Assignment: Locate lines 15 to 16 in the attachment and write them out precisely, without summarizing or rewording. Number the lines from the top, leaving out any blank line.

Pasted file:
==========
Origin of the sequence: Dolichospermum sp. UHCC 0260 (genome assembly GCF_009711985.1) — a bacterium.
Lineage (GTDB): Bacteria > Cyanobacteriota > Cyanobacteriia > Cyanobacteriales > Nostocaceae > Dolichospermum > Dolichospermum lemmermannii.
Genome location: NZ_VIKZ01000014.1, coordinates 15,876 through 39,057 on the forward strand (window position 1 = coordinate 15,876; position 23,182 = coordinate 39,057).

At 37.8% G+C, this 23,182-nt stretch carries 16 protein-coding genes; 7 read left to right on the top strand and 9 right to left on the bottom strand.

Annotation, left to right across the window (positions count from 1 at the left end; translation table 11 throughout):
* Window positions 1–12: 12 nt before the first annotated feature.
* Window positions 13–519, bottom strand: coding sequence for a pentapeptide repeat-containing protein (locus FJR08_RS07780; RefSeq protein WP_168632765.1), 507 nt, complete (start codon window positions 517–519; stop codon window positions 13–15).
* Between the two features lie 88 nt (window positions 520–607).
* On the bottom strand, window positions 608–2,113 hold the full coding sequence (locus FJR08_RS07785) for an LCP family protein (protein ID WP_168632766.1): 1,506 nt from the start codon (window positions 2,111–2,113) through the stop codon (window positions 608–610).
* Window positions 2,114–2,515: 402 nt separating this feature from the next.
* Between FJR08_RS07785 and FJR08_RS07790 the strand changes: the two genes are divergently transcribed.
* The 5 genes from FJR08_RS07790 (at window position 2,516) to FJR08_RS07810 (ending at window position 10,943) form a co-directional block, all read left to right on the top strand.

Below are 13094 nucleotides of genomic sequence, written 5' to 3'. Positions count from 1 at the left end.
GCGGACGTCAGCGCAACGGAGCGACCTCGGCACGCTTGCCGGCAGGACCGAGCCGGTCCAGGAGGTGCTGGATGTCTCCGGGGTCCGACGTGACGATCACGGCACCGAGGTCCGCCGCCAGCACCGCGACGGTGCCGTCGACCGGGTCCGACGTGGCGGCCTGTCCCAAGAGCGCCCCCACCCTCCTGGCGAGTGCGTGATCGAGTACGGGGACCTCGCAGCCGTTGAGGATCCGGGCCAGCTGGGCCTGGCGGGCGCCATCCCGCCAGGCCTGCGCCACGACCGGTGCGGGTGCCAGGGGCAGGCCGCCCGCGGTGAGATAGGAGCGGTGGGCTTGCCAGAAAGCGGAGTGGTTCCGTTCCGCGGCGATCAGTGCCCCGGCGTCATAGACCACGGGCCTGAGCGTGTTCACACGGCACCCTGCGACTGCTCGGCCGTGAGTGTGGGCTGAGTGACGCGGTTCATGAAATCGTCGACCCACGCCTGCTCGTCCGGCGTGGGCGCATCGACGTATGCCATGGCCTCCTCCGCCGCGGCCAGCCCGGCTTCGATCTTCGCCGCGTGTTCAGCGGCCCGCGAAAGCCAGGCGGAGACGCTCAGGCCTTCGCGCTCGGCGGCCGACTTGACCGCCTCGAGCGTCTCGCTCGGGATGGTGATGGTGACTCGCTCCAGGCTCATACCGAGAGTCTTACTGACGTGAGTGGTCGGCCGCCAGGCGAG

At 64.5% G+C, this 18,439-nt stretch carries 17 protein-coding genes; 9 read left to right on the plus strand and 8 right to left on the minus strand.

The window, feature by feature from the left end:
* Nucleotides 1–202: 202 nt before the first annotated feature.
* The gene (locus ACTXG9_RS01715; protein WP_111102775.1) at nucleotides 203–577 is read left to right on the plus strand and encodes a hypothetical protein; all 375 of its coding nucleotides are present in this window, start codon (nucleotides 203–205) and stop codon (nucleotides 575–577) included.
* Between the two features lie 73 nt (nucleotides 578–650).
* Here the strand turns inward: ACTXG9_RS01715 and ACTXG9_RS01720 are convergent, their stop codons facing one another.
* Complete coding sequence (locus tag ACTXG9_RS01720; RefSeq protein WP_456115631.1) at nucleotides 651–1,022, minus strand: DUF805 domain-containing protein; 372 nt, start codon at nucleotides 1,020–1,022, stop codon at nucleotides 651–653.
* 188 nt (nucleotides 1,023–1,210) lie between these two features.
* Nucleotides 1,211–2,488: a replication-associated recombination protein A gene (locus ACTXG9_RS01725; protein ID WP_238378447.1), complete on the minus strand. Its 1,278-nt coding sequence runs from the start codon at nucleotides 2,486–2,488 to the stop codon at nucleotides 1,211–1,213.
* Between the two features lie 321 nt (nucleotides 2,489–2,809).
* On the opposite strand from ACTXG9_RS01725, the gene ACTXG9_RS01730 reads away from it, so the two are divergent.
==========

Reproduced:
At 64.5% G+C, this 18,439-nt stretch carries 17 protein-coding genes; 9 read left to right on the plus strand and 8 right to left on the minus strand.

The window, feature by feature from the left end: